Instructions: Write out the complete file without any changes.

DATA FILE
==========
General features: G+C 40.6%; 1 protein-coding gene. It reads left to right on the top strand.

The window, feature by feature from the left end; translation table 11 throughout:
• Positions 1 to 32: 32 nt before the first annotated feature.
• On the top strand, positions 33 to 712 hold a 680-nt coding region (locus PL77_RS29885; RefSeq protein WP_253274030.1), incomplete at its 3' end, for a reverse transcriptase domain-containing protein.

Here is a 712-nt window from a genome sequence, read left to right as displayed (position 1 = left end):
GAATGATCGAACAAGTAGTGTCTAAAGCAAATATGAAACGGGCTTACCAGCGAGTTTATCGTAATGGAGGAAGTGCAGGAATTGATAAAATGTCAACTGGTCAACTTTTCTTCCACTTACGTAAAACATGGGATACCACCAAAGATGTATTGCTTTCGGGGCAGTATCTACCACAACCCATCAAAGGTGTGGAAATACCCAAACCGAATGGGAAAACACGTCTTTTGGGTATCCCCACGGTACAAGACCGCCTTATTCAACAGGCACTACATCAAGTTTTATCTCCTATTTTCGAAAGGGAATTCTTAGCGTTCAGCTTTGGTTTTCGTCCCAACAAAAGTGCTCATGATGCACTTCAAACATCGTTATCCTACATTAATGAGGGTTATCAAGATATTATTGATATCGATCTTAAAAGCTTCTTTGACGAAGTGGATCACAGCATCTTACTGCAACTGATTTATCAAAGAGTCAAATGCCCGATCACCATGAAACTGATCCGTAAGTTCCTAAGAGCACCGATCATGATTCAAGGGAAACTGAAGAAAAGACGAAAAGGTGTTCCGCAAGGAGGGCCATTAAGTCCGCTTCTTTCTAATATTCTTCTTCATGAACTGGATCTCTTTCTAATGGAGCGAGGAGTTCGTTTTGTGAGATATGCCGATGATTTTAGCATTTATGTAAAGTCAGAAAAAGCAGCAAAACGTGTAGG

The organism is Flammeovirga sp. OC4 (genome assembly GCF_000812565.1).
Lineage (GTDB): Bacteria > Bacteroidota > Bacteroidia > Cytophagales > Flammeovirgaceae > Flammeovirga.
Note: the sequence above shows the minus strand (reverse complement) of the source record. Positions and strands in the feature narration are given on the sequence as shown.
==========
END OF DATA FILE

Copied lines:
General features: G+C 40.6%; 1 protein-coding gene. It reads left to right on the top strand.

The window, feature by feature from the left end; translation table 11 throughout:
• Positions 1 to 32: 32 nt before the first annotated feature.
• On the top strand, positions 33 to 712 hold a 680-nt coding region (locus PL77_RS29885; RefSeq protein WP_253274030.1), incomplete at its 3' end, for a reverse transcriptase domain-containing protein.

Here is a 712-nt window from a genome sequence, read left to right as displayed (position 1 = left end):
GAATGATCGAACAAGTAGTGTCTAAAGCAAATATGAAACGGGCTTACCAGCGAGTTTATCGTAATGGAGGAAGTGCAGGAATTGATAAAATGTCAACTGGTCAACTTTTCTTCCACTTACGTAAAACATGGGATACCACCAAAGATGTATTGCTTTCGGGGCAGTATCTACCACAACCCATCAAAGGTGTGGAAATACCCAAACCGAATGGGAAAACACGTCTTTTGGGTATCCCCACGGTACAAGACCGCCTTATTCAACAGGCACTACATCAAGTTTTATCTCCTATTTTCGAAAGGGAATTCTTAGCGTTCAGCTTTGGTTTTCGTCCCAACAAAAGTGCTCATGATGCACTTCAAACATCGTTATCCTACATTAATGAGGGTTATCAAGATATTATTGATATCGATCTTAAAAGCTTCTTTGACGAAGTGGATCACAGCATCTTACTGCAACTGATTTATCAAAGAGTCAAATGCCCGATCACCATGAAACTGATCCGTAAGTTCCTAAGAGCACCGATCATGATTCAAGGGAAACTGAAGAAAAGACGAAAAGGTGTTCCGCAAGGAGGGCCATTAAGTCCGCTTCTTTCTAATATTCTTCTTCATGAACTGGATCTCTTTCTAATGGAGCGAGGAGTTCGTTTTGTGAGATATGCCGATGATTTTAGCATTTATGTAAAGTCAGAAAAAGCAGCAAAACGTGTAGG

The organism is Flammeovirga sp. OC4 (genome assembly GCF_000812565.1).
Lineage (GTDB): Bacteria > Bacteroidota > Bacteroidia > Cytophagales > Flammeovirgaceae > Flammeovirga.
Note: the sequence above shows the minus strand (reverse complement) of the source record. Positions and strands in the feature narration are given on the sequence as shown.